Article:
Qatar Celebrates World Day to Combat Desertification and Drought

Qatar Celebrates World Day to Combat Desertification and Drought By Nidhul - June 17, 2022

Image: QNA

The State of Qatar will celebrate the World Day to Combat Desertification and Drought on Friday, which falls on June 17 annually, under the theme "Rising Up from Drought Together," as Qatar is always keen to be an active partner in the system of international collective action, seeking concerted efforts on ways to combat desertification.

Out of Qatar's belief in the importance of addressing the effects of desertification and its global dimensions that require joint action, it has acceded to the United Nations Convention to Combat Desertification (UNCCD since 1999 to contribute to combating desertification and mitigating the effects of drought in countries experiencing drought or desertification within the framework of an integrated approach that contributes to achieving sustainable development.

Within its environmental system, Qatar is keen to take into account the environmental factors on the lands in which development projects will be built in the country and the ecosystems that contain them.

Under the umbrella of multilateral international environmental agreements and the adoption of strategies and action plans, the country has largely been able to overcome the challenges of desertification, land degradation, and drought or mitigate their effects.

The State of Qatar applies the concepts of sustainable economic growth, through a tight strategy adopted by all concerned ministries in coordination with the Ministry of Environment and Climate Change, previously the Ministry of Municipality and Environment, which was keen on developing a national framework to combat desertification in the country based on the principles of sustainable development, building capacities in a way that ensures taking the necessary measures to protect the lands, and developing plans that would combat desertification and drought at all levels, whether national, regional or international.

In addition to the initiative to plant a million trees previously adopted by the Ministry of Municipality and Environment, the initiative to establish a Greenbelt Zone around Doha and its suburbs identified by the second National Development Strategy will contribute to reducing the effects of the factors causing desertification such as dust-laden winds and sand encroachment and aesthetic character that it will give these green spaces.

Work is also underway through the Ministry of Environment and Climate Change to complete the rehabilitation projects of the Qatari deserts and meadows, where the lands affected by desertification and its repercussions are being rehabilitated at a steady pace and planted with trees of the Qatari environment in a way that harmonizes the preservation of vegetation cover and the consolidation of the natural and cultural heritage.

A number of programmes, initiatives, projects, and works related to studying the ban on grazing on vegetation cover and preserving it, working to rehabilitate meadows, and cultivating the Qatari mainland with plants from the Qatari environment are also being implemented.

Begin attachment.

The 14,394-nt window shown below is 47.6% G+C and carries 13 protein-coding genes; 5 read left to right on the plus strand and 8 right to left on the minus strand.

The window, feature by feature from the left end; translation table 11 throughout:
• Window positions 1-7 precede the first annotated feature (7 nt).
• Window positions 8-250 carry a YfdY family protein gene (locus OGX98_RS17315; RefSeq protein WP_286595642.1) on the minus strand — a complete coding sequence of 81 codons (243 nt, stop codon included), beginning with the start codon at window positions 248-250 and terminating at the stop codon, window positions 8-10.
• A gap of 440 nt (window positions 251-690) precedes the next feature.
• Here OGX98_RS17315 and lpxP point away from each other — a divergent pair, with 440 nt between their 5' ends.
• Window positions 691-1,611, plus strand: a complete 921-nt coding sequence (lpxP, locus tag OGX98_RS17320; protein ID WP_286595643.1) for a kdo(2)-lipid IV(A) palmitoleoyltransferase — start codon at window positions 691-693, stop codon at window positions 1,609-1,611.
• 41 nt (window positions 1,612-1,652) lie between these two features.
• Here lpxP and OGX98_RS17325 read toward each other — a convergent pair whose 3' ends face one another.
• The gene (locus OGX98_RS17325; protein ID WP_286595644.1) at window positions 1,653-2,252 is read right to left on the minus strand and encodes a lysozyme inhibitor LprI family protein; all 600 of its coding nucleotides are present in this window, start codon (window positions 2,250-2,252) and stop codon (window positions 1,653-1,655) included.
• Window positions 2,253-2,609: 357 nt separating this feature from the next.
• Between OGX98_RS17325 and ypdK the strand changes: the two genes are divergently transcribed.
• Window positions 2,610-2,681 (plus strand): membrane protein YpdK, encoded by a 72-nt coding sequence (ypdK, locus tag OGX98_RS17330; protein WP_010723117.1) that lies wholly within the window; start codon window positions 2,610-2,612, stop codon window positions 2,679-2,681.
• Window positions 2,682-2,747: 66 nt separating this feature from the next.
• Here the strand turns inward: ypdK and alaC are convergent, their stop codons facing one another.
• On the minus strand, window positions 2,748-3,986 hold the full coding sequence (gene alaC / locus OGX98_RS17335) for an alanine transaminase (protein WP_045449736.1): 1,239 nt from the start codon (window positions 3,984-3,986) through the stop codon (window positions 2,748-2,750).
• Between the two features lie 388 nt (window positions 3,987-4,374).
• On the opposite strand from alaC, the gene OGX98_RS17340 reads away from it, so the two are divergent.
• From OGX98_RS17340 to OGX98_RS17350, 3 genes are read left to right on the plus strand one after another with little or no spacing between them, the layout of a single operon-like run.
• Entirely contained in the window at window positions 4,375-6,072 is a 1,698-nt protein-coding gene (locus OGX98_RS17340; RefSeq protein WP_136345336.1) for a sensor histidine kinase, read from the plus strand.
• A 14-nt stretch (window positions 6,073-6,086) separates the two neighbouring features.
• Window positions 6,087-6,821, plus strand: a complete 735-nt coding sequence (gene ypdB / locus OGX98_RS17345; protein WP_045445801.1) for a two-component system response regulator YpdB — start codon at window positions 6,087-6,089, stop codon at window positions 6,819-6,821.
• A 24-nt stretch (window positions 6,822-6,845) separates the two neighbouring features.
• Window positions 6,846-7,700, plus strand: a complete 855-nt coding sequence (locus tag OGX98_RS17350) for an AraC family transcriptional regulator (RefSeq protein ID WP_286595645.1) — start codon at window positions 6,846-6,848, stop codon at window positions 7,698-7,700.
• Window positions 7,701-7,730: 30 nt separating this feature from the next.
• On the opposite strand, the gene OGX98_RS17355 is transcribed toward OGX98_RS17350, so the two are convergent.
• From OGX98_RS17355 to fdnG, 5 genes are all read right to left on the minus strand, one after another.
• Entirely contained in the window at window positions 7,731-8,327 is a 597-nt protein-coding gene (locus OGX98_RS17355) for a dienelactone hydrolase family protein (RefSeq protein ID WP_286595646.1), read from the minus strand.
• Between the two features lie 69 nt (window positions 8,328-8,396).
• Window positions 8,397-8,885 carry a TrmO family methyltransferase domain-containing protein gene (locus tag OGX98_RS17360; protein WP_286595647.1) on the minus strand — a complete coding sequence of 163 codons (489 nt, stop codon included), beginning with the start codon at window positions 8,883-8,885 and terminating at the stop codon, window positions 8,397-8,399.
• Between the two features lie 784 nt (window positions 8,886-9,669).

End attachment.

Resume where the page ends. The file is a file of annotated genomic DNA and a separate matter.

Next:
A permanent working group was also formed to study the positive and negative effects of the decision to ban grazing on the vegetation cover and the camel herd.

According to the land plan in Qatar, the area of arable land in the country amounts to 65,000 hectares of dry land in all respects. About 14,000 hectares of land are exploited in agriculture and can grow continuously in light of the development plans supported by the state.

Qatar is making great efforts to double the green spaces in the various regions of the country, where the per capita share of these green spaces exceeded 9 square meters. In cooperation with bodies working in the field of environmental protection, the Parks Department of the Ministry of Municipality contributes to combating desertification and provides these bodies with seedlings of local environmental plants produced by the ministry, in addition to providing tree and plant seedlings for cultivation in homes, farms and the Qatari mainland, and distributing well-known Qatari heritage wild trees on farms, such as Ghaf, Samar, Bamber Barri and Garat, and fruitful trees such as Sidr, Omani lemon and berries.

These efforts also included the adoption of initiatives, projects, and works related to the preservation of vegetation cover, the transfer of wild trees from the sites of infrastructure projects, the collection of large quantities of wild plant seeds, and the enhancement of the states seed stock in the gene bank, including endangered and rare plants such as Ghaf and Bamber Barri.

A task force was also formed to update the national strategy to combat desertification from the concerned authorities in the country from its direct results, the preparation of a draft national action plan to combat desertification and protect and rehabilitate the gardens. The gardens were fenced in various parts of the country, and some of them were completely closed to protect endangered or extinct plant species, and others were partially closed to protect plants from the threat to the cultivation, rehabilitation, and protection of others as an important source of plant genetic resources in the country.

The Qatari interest in combating desertification is not limited to the local issue only. The country has been keen to play its regional and international role in this regard. The most prominent of its role is the adoption of the Global Dryland Alliance, an initiative put forward by HH the Amir Sheikh Tamim bin Hamad Al-Thani in his speech before the United Nations in 2014 In Oct. 2017, the Global Dryland Alliance was established with the participation of 11 countries, namely Qatar, Benin, Burkina Faso, Morocco, Tunisia, Iraq, Senegal, Guinea, Guinea-Bissau, Mali, and Tanzania. Among its many activities, the Alliance is exploring ways to address the challenges arising from phenomena such as climate change and desertification.